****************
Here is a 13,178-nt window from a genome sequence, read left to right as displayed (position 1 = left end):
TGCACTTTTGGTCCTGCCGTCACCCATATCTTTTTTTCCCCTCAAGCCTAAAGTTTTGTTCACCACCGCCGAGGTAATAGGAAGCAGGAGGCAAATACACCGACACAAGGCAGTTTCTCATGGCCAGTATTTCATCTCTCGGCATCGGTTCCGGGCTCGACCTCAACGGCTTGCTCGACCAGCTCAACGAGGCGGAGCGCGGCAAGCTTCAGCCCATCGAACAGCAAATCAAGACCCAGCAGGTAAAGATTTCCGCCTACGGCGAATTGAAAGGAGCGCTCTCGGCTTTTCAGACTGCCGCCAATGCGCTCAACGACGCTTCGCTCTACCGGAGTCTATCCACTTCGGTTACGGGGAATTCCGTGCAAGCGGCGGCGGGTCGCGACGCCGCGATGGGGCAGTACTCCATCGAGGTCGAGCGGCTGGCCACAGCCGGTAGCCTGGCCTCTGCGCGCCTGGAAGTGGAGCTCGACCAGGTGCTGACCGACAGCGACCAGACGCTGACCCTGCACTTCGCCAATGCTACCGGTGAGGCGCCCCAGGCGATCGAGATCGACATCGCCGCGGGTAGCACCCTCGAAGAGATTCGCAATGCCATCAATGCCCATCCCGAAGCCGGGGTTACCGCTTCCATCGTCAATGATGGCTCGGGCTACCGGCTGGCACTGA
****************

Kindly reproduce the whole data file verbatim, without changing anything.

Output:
Here is a 13,178-nt window from a genome sequence, read left to right as displayed (position 1 = left end):
TGCACTTTTGGTCCTGCCGTCACCCATATCTTTTTTTCCCCTCAAGCCTAAAGTTTTGTTCACCACCGCCGAGGTAATAGGAAGCAGGAGGCAAATACACCGACACAAGGCAGTTTCTCATGGCCAGTATTTCATCTCTCGGCATCGGTTCCGGGCTCGACCTCAACGGCTTGCTCGACCAGCTCAACGAGGCGGAGCGCGGCAAGCTTCAGCCCATCGAACAGCAAATCAAGACCCAGCAGGTAAAGATTTCCGCCTACGGCGAATTGAAAGGAGCGCTCTCGGCTTTTCAGACTGCCGCCAATGCGCTCAACGACGCTTCGCTCTACCGGAGTCTATCCACTTCGGTTACGGGGAATTCCGTGCAAGCGGCGGCGGGTCGCGACGCCGCGATGGGGCAGTACTCCATCGAGGTCGAGCGGCTGGCCACAGCCGGTAGCCTGGCCTCTGCGCGCCTGGAAGTGGAGCTCGACCAGGTGCTGACCGACAGCGACCAGACGCTGACCCTGCACTTCGCCAATGCTACCGGTGAGGCGCCCCAGGCGATCGAGATCGACATCGCCGCGGGTAGCACCCTCGAAGAGATTCGCAATGCCATCAATGCCCATCCCGAAGCCGGGGTTACCGCTTCCATCGTCAATGATGGCTCGGGCTACCGGCTGGCACTGA